There are over 360,000 people in Britain alone who are partially sighted or registered legally blind. In the United States, this number rises astronomically to over 6.7 million people. And “legally blind” does not mean that these men, women and children are completely without vision; many are just suffering from severe vision problems like macular degeneration, retinitis pigmentosa or retinopathy.
“For most people, it’s a gradual continuum of sight loss,” explained Dr. Stephen Hicks, a clinical neuroscientist at the University of Oxford in the United Kingdom. “Naturally, no one really wants to tell everyone about their condition. Many people have reported that they’ve really embarrassed their friends by just walking past them. It’s hard to maintain relationships like that.”
Not being able to detect faces or expressions is just one of the problematic situations that visually impaired people experience. Almost four years ago he began designing his Smart Specs, a pair glasses that will help people with limited vision “see” their surroundings. He was interested in building his own product, something that looked like a regular pair of glasses—something that would be discreet, so that people wearing them wouldn’t be recognized as visually impaired.
Although Dr. Hicks and his team had created prototypes, they would be costly to produce, in regards to both time and money. They tried a lot of other augmented reality glasses on the market, but Epson’s first version of the Moverio glasses, the BT-100, won out.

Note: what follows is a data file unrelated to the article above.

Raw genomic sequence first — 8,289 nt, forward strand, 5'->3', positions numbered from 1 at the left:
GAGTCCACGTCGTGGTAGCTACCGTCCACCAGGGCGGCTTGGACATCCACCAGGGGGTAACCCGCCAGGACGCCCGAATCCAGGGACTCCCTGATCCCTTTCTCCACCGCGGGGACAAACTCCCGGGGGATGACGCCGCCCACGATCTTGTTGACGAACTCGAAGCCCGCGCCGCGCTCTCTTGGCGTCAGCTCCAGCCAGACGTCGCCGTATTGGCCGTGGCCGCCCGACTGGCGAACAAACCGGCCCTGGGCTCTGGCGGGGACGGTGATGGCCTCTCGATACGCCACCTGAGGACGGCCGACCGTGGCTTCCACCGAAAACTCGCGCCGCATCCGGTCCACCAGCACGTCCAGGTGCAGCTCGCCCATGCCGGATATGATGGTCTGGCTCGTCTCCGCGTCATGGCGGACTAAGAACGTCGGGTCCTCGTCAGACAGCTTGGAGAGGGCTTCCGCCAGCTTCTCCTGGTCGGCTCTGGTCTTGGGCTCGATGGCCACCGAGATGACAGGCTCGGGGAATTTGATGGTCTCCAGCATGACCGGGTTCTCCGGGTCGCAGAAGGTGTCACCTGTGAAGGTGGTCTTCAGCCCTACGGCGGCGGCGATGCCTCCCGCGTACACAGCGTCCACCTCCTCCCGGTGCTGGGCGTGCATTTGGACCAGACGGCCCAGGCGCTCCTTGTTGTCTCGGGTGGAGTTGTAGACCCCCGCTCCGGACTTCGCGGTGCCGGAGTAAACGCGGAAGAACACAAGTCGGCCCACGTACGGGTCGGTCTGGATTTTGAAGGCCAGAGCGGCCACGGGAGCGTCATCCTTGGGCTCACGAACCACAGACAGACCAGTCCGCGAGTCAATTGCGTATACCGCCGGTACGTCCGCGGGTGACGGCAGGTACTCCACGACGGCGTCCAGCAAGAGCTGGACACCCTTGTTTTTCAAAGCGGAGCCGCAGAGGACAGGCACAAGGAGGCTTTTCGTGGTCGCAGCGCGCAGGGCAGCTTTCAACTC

“There were a lot of things I was looking for in a display that I found in the BT-100s. I wanted something really clear and transparent. I wanted people to use sight as they normally do, which meant they needed to be binocular,” said Dr. Hicks. “The characteristics of the display were great. Plus, the people we were testing it on preferred it to the other choices.”
Dr. Hicks and his team installed a depth camera, a combination of an infrared projector and an infrared camera, on top of the BT-100 using a custom 3-D printed frame. It projects a structured light pattern, and the camera interprets the patterns to find objects nearby. “It could be a wall, a desk or a person,” Dr. Hicks said. “They’re coded by brightness: If you’re very close, the objects become very bright. If they’re further away they become darker.”
Recently, Dr. Hicks and his team received funding from Google to take the latest Moverio version, the BT-200, and build on what they’ve already developed in order to start trials in 2015.
And so far, the glasses have been well received. “I’ve always liked augmented reality. I’ve always thought that it would obviously be an awesome thing,” said Dr. Hicks. “The fact that I can create something to help bring that about is incredibly satisfying.”
The Royal National Institute for the Blind feel that glasses could help over 150,000 legally blind people in the United Kingdom, as well as over 15 million people worldwide. See the Smart Specs in action in the two videos below: